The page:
WASHINGTON — The Drug Enforcement Administration paid an Amtrak secretary $854,460 over nearly 20 years to obtain confidential information about train passengers, which the DEA could have lawfully obtained for free through a law enforcement network, The Associated Press has learned.
The employee was not publicly identified except as a “secretary to a train and engine crew” in a report on the incident by Amtrak’s inspector general. The secretary was allowed to retire, rather than face administrative discipline, after the discovery that the employee had effectively been acting as an informant who “regularly” sold private passenger information since 1995 without Amtrak’s approval, according to a one-paragraph summary of the matter.
On Monday, the office of Amtrak Inspector General Tom Howard declined to identify the secretary or say why it took so long to uncover the payments. DEA spokeswoman Dawn Dearden declined to comment.
Postal Service’s losses
WASHINGTON — The U.S. Postal Service continued to bleed money during its second quarter, despite an increase in package revenues and an emergency price hike that took effect in January.
The agency said Monday that it lost $2 billion from April to June, compared with a net loss of $740 million in the same period last year, and a $1.9 billion loss in its first quarter.
Feds: Beware bitcoin
WASHINGTON — Government regulators issued a consumer advisory Monday on the risks of bitcoin and other digital currencies, warning that the virtual funds expose users to volatile exchange rates, hacking, scams and theft.
Markups and transaction fees for digital funds such as bitcoin, XRP and Dogecoin can cost consumers more than using credit cards or regular cash, and the companies that issue digital currencies aren’t backed or insured by any government, according to the six-page alert from the Consumer Financial Protection Bureau, a federal watchdog agency.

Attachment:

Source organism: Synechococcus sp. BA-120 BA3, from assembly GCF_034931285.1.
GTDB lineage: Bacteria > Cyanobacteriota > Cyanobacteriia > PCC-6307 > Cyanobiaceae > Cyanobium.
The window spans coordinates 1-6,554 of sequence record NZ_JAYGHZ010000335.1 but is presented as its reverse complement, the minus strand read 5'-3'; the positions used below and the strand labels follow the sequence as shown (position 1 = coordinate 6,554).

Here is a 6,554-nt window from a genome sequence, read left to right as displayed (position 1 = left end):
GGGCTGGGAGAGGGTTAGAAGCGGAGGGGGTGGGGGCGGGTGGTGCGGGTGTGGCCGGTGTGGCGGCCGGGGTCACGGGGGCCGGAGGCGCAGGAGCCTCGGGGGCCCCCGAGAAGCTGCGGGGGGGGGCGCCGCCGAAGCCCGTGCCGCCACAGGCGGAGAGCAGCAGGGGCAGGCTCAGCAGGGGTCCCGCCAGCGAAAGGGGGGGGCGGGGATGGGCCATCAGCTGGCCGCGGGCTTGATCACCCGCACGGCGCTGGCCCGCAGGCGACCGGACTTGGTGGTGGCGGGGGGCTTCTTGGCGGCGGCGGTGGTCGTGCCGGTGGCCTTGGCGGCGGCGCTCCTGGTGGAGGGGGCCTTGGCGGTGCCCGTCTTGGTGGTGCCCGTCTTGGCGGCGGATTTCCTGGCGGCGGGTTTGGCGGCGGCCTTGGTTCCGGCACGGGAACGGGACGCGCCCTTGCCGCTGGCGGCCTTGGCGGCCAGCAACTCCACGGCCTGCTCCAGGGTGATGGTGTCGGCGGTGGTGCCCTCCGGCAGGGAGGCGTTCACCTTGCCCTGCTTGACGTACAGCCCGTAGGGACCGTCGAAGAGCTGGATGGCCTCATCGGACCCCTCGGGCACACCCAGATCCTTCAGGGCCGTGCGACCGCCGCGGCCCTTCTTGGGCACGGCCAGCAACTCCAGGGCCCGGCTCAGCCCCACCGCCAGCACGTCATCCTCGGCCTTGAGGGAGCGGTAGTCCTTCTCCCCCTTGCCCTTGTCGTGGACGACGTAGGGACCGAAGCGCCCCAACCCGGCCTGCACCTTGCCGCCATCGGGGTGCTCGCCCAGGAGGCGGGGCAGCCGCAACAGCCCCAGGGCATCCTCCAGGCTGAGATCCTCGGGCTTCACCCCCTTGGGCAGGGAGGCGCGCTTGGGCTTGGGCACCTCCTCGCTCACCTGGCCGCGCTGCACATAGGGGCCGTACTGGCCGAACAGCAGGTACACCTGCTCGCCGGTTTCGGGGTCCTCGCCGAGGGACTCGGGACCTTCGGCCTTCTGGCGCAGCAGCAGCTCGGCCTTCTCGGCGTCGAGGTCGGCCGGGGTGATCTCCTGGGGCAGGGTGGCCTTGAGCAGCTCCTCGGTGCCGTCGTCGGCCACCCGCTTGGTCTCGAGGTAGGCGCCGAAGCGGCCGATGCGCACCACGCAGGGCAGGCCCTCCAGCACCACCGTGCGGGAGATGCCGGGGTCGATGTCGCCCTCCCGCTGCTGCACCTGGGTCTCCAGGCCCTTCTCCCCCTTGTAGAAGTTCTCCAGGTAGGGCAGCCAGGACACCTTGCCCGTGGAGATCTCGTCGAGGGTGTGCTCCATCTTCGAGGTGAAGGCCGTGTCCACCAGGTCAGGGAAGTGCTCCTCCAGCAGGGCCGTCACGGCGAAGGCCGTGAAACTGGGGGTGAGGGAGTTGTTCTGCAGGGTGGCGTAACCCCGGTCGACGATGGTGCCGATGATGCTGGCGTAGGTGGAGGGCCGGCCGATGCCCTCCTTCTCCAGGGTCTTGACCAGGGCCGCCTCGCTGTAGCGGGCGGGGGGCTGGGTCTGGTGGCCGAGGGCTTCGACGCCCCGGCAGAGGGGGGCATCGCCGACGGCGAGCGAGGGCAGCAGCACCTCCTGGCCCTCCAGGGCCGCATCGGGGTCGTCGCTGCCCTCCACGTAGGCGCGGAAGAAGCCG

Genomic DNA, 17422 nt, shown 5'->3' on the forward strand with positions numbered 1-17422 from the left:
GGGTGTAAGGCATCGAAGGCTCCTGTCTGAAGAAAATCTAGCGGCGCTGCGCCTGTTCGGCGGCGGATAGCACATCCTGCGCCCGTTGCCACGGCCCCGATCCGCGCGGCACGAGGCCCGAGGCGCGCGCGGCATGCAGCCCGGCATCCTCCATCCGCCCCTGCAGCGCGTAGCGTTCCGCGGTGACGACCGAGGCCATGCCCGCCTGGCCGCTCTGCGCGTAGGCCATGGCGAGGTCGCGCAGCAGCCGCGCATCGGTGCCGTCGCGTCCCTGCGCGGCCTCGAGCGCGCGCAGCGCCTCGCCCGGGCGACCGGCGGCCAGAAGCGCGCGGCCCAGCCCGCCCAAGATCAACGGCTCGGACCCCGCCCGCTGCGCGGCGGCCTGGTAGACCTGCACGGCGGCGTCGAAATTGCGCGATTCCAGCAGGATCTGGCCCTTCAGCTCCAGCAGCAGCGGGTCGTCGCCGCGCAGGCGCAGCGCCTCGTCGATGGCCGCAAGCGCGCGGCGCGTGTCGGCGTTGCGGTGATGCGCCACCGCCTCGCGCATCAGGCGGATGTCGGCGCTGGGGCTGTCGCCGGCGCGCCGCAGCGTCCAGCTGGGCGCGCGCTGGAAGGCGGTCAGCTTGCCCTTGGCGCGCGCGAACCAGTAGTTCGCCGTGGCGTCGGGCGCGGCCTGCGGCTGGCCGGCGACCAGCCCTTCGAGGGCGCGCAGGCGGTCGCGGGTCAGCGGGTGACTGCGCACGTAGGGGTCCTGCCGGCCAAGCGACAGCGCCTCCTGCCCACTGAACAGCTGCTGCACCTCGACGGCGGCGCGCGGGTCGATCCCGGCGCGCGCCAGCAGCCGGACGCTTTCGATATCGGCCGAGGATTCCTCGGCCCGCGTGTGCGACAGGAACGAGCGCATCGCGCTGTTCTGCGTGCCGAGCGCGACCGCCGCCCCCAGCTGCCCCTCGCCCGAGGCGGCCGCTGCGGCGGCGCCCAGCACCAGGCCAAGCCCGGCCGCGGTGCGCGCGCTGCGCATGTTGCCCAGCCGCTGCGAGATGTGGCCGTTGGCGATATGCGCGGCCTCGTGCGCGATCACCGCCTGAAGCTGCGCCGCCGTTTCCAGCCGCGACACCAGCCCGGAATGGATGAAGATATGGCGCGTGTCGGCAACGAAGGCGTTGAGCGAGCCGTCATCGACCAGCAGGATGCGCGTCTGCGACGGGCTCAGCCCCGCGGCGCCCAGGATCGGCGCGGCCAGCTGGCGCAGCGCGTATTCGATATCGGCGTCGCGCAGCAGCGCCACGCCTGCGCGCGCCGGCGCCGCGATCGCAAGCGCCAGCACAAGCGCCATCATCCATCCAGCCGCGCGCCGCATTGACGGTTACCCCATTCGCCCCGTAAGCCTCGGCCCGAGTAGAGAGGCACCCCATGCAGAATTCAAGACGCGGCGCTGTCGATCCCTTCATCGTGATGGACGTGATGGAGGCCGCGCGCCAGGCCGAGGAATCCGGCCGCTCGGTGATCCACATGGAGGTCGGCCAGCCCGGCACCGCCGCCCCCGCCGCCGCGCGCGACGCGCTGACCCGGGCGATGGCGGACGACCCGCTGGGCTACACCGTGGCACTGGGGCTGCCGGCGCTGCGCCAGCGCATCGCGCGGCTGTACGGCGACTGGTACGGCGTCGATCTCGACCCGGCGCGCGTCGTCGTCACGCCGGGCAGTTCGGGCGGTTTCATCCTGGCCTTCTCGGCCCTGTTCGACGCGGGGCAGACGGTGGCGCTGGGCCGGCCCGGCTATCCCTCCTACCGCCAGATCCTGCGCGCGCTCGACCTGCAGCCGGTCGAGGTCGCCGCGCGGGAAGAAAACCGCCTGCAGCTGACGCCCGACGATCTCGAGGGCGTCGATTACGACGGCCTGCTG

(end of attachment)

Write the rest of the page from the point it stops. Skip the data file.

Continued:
DURHAM, N.C. — The husband of an American missionary hospitalized with the deadly Ebola virus is among three missionaries who were quarantined as a precautionary measure after arriving in Charlotte, N.C., Sunday night, the North Carolina-based SIM USA announced Monday.
David Writebol was placed in quarantine on a private section of SIM USA’s campus in Charlotte. He is the husband of Nancy Writebol, one of two Americans being treated for Ebola at Emory University Hospital in Atlanta. David Writebol arrived with two other missionaries, described as doctors who have treated Ebola patients at SIM USA’s hospital in Monrovia, Liberia.
New wildfire alert
PORTLAND, Ore. — Dozens of new wildfires could break out across West Coast states Monday and into Tuesday, officials warned, just as crews begin to get a handle on conflagrations that have burned more than 500,000 acres in California, Washington and Oregon.
Several dozen major fires still threaten more than 1,000 homes in the three states, fire officials said.
Nanny bilked family
WASHINGTON — A Maryland nanny who stole $431,542 from her employers to gamble and buy a house in Africa pleaded guilty Monday to federal charges, prosecutors said.
Kadiatu Sahid Kamara, 50, of Gaithersburg had access to checks linked to a married couple's money market account while she was caring for their children, the Maryland U.S. Attorney's Office said in a statement.
— Compiled from news services